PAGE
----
Once you are more awake and relatively stable, you will be moved to the neurosurgical high dependency unit or a closely monitored bed on the neurosurgery ward, where your condition can be closely monitored for around 24-48hrs. These highly specialised areas provide ongoing close observation with highly-trained nursing care.
The first 24 hours after surgery represents the period of highest risk for post-operative bleeding. Your blood pressure will be kept under control and your level of consciousness will be watched closely. In some cases a monitor may be used to measure the pressure inside your skull. A CT or MRI scan is often performed the day after surgery to make sure things are satisfactory. When fully conscious and completely stable, you will be returned to your regular room.
Postoperative Pain and Nausea
A dull headache is common, but is usually all the post-operative pain that is expected. Pain medication will be ordered for this. Nausea and vomiting may also occur, and these will be treated with medications.
The incision will be covered with a dressing, and sometimes a crepe bandage. The wound is usually checked, cleaned and redressed 3 or 4 days after surgery. The staples are usually removed 7 or 8 days after surgery. The wound must be kept dry for the first 2 weeks following g your operation.
Fluid Replacement and Nutrition
Intravenous fluids will be ordered during the early recovery period and continued until you are fully awake and tolerating a reasonable amount of liquid by mouth. For the first few days, all fluids intake and output will be carefully monitored, due to the danger of brain swelling lessens.
Brain surgery is generally fairly stressful, both physically and psychologically. It is common to feel discouraged and tired for several days after surgery. This emotional let-down must not be permitted to obstruct the positive attitude essential to recovery and a return to fairly normal activity.
The amount of time spent in the hospital may be different for each patient, and will depend upon the condition for which you underwent a craniotomy, as well as your post-operative recovery. Discharge is planned in consultation with the patient, their family, as well as the physiotherapist, occupational therapist, nursing staff, and neurosurgeon. Some patients are able to be discharged home, but others require a period of inpatient rehabilitation to optimize their outcome and make it as safe as possible for them to return home.
What happens after I am discharged from hospital after brain surgery?
If a significant neurologic deficit remains after surgery, a period of rehabilitation is often necessary to maximise your improvement. Otherwise you are likely to be discharged home.
Your GP should check your wounds 4 days after discharge. We will advise you when to have your staples removed at your GP’s surgery or by the Precision Neurosurgery Practice Nurse (this is usually 7-8 days after surgery). You should not sign or witness any legal documents until you have been seen by your GP. You will need to take it easy for 6-8 weeks.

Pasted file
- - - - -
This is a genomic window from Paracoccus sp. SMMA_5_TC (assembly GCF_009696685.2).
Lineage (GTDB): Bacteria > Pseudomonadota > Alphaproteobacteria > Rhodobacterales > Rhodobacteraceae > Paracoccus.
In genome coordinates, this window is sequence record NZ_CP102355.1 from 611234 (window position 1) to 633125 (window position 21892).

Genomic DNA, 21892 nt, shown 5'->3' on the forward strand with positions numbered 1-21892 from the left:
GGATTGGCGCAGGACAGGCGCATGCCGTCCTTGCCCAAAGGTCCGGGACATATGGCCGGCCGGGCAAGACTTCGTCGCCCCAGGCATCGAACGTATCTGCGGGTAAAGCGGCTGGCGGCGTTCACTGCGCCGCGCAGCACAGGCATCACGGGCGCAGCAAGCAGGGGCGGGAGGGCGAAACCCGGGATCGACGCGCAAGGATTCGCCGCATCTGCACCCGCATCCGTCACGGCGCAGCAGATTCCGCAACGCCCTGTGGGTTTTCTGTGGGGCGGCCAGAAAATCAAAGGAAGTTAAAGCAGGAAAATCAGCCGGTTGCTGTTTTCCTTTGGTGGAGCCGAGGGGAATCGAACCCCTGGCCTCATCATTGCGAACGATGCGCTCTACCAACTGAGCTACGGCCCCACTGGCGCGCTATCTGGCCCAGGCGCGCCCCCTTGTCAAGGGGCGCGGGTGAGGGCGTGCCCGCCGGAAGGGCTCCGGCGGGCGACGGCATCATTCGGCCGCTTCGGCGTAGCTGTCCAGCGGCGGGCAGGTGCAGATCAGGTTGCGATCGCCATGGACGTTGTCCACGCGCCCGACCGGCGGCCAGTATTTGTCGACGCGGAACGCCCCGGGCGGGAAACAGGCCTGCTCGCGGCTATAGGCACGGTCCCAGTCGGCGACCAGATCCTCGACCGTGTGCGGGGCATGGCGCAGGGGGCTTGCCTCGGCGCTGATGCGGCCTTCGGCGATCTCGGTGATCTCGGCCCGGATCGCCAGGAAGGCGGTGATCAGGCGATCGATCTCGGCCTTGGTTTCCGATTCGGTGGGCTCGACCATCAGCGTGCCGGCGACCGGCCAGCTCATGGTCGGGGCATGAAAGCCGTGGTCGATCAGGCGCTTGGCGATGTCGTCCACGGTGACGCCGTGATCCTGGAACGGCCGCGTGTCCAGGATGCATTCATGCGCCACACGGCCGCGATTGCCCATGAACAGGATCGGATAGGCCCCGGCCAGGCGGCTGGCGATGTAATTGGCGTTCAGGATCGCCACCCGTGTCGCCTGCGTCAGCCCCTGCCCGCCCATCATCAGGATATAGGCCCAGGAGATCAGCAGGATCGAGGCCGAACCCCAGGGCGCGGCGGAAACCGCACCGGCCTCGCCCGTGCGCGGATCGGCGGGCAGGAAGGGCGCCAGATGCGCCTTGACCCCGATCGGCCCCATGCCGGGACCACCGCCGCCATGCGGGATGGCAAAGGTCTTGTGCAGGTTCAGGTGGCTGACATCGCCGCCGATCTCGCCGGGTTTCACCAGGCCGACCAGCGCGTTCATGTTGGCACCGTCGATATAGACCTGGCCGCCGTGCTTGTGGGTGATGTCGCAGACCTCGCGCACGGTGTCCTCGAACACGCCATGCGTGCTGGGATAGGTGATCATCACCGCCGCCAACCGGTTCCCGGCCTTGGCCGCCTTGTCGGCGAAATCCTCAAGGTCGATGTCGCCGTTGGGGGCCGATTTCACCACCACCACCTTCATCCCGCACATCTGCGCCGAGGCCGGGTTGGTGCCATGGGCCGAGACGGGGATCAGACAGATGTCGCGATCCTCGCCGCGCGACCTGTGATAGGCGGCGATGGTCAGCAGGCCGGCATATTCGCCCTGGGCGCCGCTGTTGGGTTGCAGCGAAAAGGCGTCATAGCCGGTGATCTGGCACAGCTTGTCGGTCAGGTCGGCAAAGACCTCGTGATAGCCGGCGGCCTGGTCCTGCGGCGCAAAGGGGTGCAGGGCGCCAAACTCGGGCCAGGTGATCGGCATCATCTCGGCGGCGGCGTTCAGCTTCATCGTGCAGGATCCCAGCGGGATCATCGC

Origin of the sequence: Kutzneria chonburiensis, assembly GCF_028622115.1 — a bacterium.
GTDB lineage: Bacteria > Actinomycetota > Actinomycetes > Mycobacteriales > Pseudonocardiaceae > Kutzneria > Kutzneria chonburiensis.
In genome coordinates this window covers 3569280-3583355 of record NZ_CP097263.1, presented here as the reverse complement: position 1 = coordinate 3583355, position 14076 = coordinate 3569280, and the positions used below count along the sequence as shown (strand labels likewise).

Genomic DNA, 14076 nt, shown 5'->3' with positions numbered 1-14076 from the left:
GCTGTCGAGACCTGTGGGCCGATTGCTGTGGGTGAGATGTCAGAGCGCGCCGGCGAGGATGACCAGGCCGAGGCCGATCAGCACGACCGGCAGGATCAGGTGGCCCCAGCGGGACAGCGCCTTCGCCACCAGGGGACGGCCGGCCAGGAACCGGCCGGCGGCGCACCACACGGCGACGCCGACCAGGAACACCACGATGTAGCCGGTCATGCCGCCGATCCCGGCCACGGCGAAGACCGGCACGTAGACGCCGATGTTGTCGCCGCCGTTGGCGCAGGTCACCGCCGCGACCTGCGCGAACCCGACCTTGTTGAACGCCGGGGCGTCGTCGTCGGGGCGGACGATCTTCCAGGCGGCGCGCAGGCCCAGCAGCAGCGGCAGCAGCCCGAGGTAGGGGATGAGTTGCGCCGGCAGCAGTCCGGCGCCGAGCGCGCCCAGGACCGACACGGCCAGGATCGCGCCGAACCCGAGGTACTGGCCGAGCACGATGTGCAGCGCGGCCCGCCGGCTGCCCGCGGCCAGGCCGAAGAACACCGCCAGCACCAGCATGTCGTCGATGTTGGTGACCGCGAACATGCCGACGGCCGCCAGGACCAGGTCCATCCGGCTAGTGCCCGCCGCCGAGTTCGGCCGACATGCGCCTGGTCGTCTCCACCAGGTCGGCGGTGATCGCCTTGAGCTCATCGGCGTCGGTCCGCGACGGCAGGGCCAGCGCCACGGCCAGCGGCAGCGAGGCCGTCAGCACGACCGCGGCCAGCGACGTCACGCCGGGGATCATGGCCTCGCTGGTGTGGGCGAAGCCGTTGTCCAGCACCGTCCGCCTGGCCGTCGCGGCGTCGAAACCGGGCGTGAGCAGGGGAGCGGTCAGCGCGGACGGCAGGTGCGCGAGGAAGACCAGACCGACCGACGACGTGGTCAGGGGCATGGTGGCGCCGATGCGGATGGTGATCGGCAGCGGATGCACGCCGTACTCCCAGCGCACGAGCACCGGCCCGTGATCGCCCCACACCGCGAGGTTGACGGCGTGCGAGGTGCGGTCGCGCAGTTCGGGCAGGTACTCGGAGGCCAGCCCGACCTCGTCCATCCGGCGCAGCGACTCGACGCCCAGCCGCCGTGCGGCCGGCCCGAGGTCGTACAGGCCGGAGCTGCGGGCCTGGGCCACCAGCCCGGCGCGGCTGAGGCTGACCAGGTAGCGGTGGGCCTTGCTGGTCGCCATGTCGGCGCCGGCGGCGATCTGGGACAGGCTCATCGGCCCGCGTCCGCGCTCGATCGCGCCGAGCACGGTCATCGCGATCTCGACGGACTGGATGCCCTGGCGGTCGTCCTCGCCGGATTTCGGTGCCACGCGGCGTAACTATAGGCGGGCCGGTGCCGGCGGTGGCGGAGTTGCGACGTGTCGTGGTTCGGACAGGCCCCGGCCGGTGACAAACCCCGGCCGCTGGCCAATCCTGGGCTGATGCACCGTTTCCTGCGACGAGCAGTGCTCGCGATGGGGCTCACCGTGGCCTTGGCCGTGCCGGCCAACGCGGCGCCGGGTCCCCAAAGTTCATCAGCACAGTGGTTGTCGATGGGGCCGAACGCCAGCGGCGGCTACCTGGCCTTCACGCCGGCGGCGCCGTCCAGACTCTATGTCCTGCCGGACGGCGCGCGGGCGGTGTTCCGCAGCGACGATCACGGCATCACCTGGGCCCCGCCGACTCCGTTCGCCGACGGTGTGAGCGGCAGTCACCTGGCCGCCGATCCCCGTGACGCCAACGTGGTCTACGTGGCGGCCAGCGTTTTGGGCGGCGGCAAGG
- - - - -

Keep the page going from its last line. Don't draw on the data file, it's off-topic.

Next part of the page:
In summary, you should try to do around an hour of gentle exercise, such as walking, every day. You will be reviewed after 6-8 weeks by your neurosurgeon. You should not drive a motor vehicle, operate heavy machinery, or return to work until your neurosurgeon gives you the go ahead.
What follow-up is required?
Your neurosurgeon will review you 6-8 weeks after discharge, but will see you sooner if there are any problems. You will need to see your GP frequently during that time, so that your wound can be monitored for signs of infection, and your medications can be adjusted.
Before returning to see your neurosurgeon, a CT scan or MRI may be arranged. This will depend upon your specific circumstances.
You should keep in contact with the Precision Neurosurgery Registered Nurse, and relay any concerns to her.
Radiation therapy and/or chemotherapy after surgery may be recommended for malignant tumours. You will usually be referred to a neuro-oncologist and a radiation oncologist for their opinion and treatment.
Successful recovery from brain tumour surgery requires that the patient and their family approach the hospitalisation and recovery period with some degree of confidence based on a thorough understanding of the process. This will be complemented by the availability of your neurosurgeon, practice nurse, GP, and other treating specialists to give you advice, information and guidance. Support groups can be very useful in helping you to get through this difficult time, and the input of a psychologist can also be invaluable.
What are my discharge instructions after craniotomy?
These discharge instructions will vary according to the nature of your condition, exactly what type of craniotomy was performed, and your post-operative course. Your Neurosurgeon and/or the Precision Neurosurgery Registered Nurse will give you specific advice which should be followed.
The following instructions are a guide for the ‘average’ craniotomy patient:
Whilst most patients will be discharged home after their surgery, some may benefit from a period of inpatient rehabilitation, whilst others may be transferred to another type of medical or nursing facility. Some patients will benefit from ongoing treatment (either as an outpatient or inpatient) by a physiotherapist, occupational therapist, or speech therapist.
You are encouraged to set a flexible plan for your recovery, and should work slowly and steadily to increase your physical and mental tolerance.